How Suicide Fuels Medical Debt

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    • #365268
      • Total Posts: 9,653

      Interviews with mental health experts and suicide attempt survivors reveal that many Americans who experience suicide attempts are sent medical bills for their subsequent care, which can include payment demands for ambulance rides, emergency room visits, long hospital stays, and other life-saving procedures. The medical bills that survivors get after their attempt — the last thing they’re often thinking about as they work toward recovery — can feel unexpected and even unjustified based on the quality of care received. Americans facing debt for suicide attempt-related medical care often deal with the bills on their own and in secret, adding another layer of stress in the aftermath of recovery. Some say the mounting medical debt has made them consider suicide again.

      While it’s difficult to calculate the exact number of Americans who are sent medical bills after nonfatal suicide attempts, data from the U.S. Centers for Disease Control and Prevention (CDC) shows that 1.9 million adults went to emergency rooms for self-harm injuries between 2013 and 2017. The federal agency also found that death by suicide and suicide attempts cost almost $70 billion per year in lifetime medical and work-loss costs.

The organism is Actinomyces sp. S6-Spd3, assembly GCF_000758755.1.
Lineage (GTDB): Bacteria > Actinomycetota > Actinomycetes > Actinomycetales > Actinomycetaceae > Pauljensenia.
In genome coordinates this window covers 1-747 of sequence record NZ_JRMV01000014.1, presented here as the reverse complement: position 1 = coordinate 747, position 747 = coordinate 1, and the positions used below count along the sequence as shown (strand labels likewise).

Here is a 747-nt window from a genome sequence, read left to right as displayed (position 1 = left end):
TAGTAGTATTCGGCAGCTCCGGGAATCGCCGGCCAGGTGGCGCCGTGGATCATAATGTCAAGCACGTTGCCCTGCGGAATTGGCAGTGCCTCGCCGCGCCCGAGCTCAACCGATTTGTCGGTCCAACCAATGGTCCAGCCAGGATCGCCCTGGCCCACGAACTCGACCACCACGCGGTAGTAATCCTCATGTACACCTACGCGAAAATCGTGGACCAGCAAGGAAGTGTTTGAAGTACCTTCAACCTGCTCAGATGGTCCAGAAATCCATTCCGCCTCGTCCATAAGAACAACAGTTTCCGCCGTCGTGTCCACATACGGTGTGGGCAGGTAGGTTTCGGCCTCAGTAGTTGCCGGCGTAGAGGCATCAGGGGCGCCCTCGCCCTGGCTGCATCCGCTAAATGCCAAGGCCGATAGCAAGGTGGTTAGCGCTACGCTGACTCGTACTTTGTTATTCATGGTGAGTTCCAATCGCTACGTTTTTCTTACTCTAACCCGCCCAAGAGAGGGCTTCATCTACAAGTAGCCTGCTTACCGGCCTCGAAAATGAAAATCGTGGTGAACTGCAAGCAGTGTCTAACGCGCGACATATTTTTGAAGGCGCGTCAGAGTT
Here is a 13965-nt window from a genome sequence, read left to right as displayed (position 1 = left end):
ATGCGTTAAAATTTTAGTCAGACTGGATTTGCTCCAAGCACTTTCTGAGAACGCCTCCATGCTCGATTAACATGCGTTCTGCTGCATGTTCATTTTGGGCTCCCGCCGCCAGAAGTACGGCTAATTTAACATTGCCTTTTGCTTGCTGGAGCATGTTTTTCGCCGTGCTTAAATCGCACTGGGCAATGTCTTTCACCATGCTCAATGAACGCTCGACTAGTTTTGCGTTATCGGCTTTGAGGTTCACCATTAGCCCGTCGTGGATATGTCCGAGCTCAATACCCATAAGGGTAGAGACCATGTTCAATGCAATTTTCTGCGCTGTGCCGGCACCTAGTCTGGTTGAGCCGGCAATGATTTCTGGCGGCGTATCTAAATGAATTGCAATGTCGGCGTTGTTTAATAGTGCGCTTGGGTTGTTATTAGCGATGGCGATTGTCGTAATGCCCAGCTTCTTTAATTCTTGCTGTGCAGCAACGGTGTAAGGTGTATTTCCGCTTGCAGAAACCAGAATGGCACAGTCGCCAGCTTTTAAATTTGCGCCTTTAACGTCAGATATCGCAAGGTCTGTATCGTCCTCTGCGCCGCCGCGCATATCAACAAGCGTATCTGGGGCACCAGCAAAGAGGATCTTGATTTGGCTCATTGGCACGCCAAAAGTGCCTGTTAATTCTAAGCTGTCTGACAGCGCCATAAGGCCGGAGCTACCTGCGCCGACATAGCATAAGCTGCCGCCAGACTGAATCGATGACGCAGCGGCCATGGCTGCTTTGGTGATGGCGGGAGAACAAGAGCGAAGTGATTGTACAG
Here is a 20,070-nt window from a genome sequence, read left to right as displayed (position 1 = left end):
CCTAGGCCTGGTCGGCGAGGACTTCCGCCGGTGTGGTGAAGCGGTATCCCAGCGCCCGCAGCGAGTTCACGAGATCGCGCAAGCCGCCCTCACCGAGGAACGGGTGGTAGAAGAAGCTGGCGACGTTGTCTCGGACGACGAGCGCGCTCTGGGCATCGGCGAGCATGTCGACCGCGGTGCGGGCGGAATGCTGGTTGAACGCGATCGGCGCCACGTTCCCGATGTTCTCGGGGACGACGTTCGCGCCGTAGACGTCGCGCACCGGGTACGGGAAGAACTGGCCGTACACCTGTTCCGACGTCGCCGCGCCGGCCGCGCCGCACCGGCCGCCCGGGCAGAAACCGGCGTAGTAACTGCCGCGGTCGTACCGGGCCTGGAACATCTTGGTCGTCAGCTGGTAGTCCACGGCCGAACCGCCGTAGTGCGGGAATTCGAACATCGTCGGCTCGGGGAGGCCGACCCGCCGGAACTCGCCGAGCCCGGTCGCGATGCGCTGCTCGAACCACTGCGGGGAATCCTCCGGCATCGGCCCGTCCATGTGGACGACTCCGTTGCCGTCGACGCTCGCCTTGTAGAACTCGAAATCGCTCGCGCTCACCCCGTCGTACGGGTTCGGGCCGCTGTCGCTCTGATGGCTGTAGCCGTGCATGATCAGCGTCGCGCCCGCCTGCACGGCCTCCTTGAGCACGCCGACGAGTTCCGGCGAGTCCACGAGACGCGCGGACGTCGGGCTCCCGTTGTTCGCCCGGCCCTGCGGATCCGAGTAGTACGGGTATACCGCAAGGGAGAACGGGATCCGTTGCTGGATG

“Suicide attempt data is difficult to collect as most people who attempt never seek treatment,” says Deborah Stone, a behavioral scientist with the CDC’s Division of Injury Prevention. It’s also hard to parse because data on nonfatal suicide attempts are collected in multiple places like hospital billing systems and self-report surveys.

      McCormick knew she was fortunate that she had health insurance, especially as the bills kept coming. Her hospital stay wound up being a little more than $500. Looking at the bill she found that without insurance, it would’ve been $8,000. But she was also getting bills for each of her one-on-one sessions with the doctors she saw at the hospital at about $50 each, even though seeing the doctor every day was mandatory. What’s more, she still needed to pay for therapy sessions and time with her psychiatrist. Her psychiatrist appointments alone are about $300 every few months. As she struggled to pay off the bills one went into collection, and McCormick saw her credit score drop nearly 15 points.

      Jesus: Hey, Dad? God: Yes, Son? Jesus: Western civilization followed me home. Can I keep it? God: Certainly not! And put it down this minute--you don't know where it's been! Tom Robbins in Another Roadside Attraction

    • #365336
      • Total Posts: 2,892

      Any study on how medical debt fuels suicide?

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